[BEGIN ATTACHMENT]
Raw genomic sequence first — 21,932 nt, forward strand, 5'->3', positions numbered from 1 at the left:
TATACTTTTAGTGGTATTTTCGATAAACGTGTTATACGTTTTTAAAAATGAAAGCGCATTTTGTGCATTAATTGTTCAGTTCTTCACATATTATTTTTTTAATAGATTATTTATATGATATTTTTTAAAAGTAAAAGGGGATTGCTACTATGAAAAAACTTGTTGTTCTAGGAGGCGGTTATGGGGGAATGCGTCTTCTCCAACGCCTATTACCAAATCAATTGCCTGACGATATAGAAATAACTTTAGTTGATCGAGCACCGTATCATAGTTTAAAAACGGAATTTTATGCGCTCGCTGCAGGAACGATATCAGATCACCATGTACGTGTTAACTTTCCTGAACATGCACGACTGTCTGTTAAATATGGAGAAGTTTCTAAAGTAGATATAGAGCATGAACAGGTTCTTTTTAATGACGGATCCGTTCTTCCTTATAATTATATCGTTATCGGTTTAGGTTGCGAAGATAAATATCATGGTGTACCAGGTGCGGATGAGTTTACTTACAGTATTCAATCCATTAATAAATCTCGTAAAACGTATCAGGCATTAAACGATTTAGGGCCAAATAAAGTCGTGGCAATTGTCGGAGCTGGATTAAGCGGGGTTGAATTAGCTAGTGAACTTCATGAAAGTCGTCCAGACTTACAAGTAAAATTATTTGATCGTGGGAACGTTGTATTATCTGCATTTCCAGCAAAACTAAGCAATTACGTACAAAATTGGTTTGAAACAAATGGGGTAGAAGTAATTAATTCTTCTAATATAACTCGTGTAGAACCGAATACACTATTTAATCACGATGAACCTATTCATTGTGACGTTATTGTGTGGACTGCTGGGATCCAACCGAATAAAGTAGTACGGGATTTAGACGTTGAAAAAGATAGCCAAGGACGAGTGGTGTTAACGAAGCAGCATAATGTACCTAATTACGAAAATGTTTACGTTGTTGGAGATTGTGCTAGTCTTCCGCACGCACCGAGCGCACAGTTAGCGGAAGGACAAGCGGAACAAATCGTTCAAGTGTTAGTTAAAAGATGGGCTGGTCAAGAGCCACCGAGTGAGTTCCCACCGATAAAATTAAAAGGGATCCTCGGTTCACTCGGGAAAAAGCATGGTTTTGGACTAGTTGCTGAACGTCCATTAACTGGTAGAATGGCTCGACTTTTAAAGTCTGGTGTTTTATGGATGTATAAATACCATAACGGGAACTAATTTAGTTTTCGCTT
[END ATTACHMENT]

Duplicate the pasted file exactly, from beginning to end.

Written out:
Raw genomic sequence first — 21,932 nt, forward strand, 5'->3', positions numbered from 1 at the left:
TATACTTTTAGTGGTATTTTCGATAAACGTGTTATACGTTTTTAAAAATGAAAGCGCATTTTGTGCATTAATTGTTCAGTTCTTCACATATTATTTTTTTAATAGATTATTTATATGATATTTTTTAAAAGTAAAAGGGGATTGCTACTATGAAAAAACTTGTTGTTCTAGGAGGCGGTTATGGGGGAATGCGTCTTCTCCAACGCCTATTACCAAATCAATTGCCTGACGATATAGAAATAACTTTAGTTGATCGAGCACCGTATCATAGTTTAAAAACGGAATTTTATGCGCTCGCTGCAGGAACGATATCAGATCACCATGTACGTGTTAACTTTCCTGAACATGCACGACTGTCTGTTAAATATGGAGAAGTTTCTAAAGTAGATATAGAGCATGAACAGGTTCTTTTTAATGACGGATCCGTTCTTCCTTATAATTATATCGTTATCGGTTTAGGTTGCGAAGATAAATATCATGGTGTACCAGGTGCGGATGAGTTTACTTACAGTATTCAATCCATTAATAAATCTCGTAAAACGTATCAGGCATTAAACGATTTAGGGCCAAATAAAGTCGTGGCAATTGTCGGAGCTGGATTAAGCGGGGTTGAATTAGCTAGTGAACTTCATGAAAGTCGTCCAGACTTACAAGTAAAATTATTTGATCGTGGGAACGTTGTATTATCTGCATTTCCAGCAAAACTAAGCAATTACGTACAAAATTGGTTTGAAACAAATGGGGTAGAAGTAATTAATTCTTCTAATATAACTCGTGTAGAACCGAATACACTATTTAATCACGATGAACCTATTCATTGTGACGTTATTGTGTGGACTGCTGGGATCCAACCGAATAAAGTAGTACGGGATTTAGACGTTGAAAAAGATAGCCAAGGACGAGTGGTGTTAACGAAGCAGCATAATGTACCTAATTACGAAAATGTTTACGTTGTTGGAGATTGTGCTAGTCTTCCGCACGCACCGAGCGCACAGTTAGCGGAAGGACAAGCGGAACAAATCGTTCAAGTGTTAGTTAAAAGATGGGCTGGTCAAGAGCCACCGAGTGAGTTCCCACCGATAAAATTAAAAGGGATCCTCGGTTCACTCGGGAAAAAGCATGGTTTTGGACTAGTTGCTGAACGTCCATTAACTGGTAGAATGGCTCGACTTTTAAAGTCTGGTGTTTTATGGATGTATAAATACCATAACGGGAACTAATTTAGTTTTCGCTT